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Africa needs $402.2bn annually to boost structural transformation by 2030 – AfDB

Africa needs to close a financing gap of about 402.2 billion dollars annually by 2030 to fast-track its structural transformation.

Dr Akinwumi Adesina, President, African Development Bank (AfDB), said this during the presentation of the African Econo…


Africa needs to close a financing gap of about 402.2 billion dollars annually by 2030 to fast-track its structural transformation.

Dr Akinwumi Adesina, President, African Development Bank (AfDB), said this during the presentation of the African Economic Outlook (AEO) 2024 at the ongoing AfDB Annual Meetings in Nairobi.

‘The report highlights the glaring inadequacies of the current global financial system in closing Africa’s financing gap for structural transformation, estimated at 402.2 billion dollars annually between now and 2030.

‘To rectify these disparities, the report proposes a bold agenda for reforming the global financial architecture, including in the five following key areas,’ Adesina said.

According to him, the AEO 2024 calls for overhauling the global financial architecture to transform African economies.

He said this included giving Africa a greater voice in Multilateral Development Banks (MDBs) and International Financial Institutions (IFI), reflecting its growing global gross domestic pro
duct share and rich natural resources.

Adesina said: ‘let us be clear. By seeking to transform the global financial architecture, Africa is just asking for a fair share of access and availability of resources to build on our vast economic opportunities.’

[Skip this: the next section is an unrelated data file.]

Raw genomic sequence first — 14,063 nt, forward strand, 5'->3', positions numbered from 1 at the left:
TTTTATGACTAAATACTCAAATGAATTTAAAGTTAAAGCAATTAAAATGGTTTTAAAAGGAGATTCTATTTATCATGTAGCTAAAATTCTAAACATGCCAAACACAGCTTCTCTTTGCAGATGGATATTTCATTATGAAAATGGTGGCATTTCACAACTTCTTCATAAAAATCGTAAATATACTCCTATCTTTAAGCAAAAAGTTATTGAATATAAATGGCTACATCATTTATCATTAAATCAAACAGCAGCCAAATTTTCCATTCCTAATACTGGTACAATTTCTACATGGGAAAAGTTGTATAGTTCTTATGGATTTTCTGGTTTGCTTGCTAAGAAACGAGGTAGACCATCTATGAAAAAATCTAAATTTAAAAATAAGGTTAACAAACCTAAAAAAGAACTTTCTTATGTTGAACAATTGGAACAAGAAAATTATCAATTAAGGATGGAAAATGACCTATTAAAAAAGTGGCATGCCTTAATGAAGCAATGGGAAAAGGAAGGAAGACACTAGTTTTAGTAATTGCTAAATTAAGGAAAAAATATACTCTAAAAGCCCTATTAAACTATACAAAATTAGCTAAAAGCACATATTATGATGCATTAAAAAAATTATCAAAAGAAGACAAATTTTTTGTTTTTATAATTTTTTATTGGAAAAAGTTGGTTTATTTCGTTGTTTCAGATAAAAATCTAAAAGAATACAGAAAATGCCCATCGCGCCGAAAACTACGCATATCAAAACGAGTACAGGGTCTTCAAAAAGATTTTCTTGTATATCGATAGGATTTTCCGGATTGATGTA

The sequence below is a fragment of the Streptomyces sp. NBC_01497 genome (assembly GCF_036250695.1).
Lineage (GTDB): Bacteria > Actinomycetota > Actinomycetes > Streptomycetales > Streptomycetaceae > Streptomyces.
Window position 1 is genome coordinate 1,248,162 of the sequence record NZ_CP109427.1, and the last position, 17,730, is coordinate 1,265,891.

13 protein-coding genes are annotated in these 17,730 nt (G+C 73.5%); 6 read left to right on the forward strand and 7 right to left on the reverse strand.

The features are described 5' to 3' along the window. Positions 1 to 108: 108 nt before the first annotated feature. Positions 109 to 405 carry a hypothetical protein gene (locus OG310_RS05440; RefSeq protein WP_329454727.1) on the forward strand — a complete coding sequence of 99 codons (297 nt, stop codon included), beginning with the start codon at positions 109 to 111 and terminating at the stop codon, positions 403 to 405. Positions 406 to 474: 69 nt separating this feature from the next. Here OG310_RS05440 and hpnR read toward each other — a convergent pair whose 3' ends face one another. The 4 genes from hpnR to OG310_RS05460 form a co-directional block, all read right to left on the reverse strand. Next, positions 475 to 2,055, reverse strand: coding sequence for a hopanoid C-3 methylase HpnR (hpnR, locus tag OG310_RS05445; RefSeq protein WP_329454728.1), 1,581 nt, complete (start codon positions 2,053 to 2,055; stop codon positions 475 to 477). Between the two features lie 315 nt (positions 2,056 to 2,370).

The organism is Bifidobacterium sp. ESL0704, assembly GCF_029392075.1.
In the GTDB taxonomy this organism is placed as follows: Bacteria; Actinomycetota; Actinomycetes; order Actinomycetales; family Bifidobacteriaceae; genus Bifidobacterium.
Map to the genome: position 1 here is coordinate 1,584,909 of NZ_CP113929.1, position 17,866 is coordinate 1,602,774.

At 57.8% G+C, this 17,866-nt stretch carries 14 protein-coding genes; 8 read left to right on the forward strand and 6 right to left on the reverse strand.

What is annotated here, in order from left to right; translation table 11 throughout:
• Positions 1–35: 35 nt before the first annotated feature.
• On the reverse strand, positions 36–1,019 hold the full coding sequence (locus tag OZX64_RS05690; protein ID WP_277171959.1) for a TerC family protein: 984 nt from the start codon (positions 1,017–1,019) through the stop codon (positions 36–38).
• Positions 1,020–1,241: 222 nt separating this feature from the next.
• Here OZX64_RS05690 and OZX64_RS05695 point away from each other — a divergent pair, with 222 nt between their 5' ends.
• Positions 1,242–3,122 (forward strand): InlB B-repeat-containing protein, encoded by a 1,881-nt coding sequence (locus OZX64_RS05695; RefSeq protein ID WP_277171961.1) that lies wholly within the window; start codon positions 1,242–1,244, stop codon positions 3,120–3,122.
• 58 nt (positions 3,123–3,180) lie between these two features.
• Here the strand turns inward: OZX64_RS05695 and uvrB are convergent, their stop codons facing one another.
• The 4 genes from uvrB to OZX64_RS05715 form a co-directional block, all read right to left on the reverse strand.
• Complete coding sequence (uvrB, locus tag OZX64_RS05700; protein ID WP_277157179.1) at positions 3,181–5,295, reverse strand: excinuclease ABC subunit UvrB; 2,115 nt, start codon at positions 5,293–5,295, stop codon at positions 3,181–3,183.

‘The AEO advocates for greater private sector participation to complement public investments, particularly in areas with high social returns such as climate action and human capital development.

‘The report calls for streamlining the global climate finance architecture to enhance coordination and facilitate access for African countries disproportionately affected by climate change.’

Adesina said the report urged MDBs to revise their business models to provide long-term concessional financing at scale to developing countries to bolster their capital positions.

‘It urged the channelling of a portion of the IMF’s Special Drawing Rights (SDRs) to MDBs and ensured a healthy replenishment of the concessional windows of the AfDB, the World Bank, ADF and the In
ternational Development Association.

‘Recognising the slow and cumbersome nature of existing debt resolution mechanisms, the African Economic Outlook advocates for reforms to expedite debt workouts.

‘It said this will ensure sustainable debt management, including innovative market-based solutions like ‘Brady bonds,’ debt relief for climate purposes, and sovereign debt authority systems,’ he said.

Adesina said the report emphasised the importance of strengthening domestic revenue mobilisation through improved tax policies and enhanced government revenue collection and utilisation efficiency.

He reiterated the importance of combating illicit financial flows, tax avoidance, and leveraging Africa’s abundant natural resources.

‘Domestic resource mobilisation is good, but so is the prudent use of such resources. Countries should, therefore, strengthen their capacity to improve public finance management.

‘Every year, the African Economic Outlook report provides timely evidence and analysis crucial for African
policymakers, empowering them to make informed decisions,’ Adesina said.

For his part, the bank’s Vice President and Chief Economist, Prof. Kevin Urama, underscored why strategic policies and firm political commitment are key to effectively using resource wealth for domestic revenue generation.

Urama described hard infrastructure, including roads, railways, and bridges, and soft infrastructure, including knowledge and institutional governance capacity, as ‘two wings of an aircraft’.

He said: ‘investing in productive infrastructure is key to accelerating Africa’s structural transformation.

‘Growth prospects vary across Africa’s regions, reflecting differences in economic structure, commodity dependence, and policies.’

Source: News Agency of Nigeria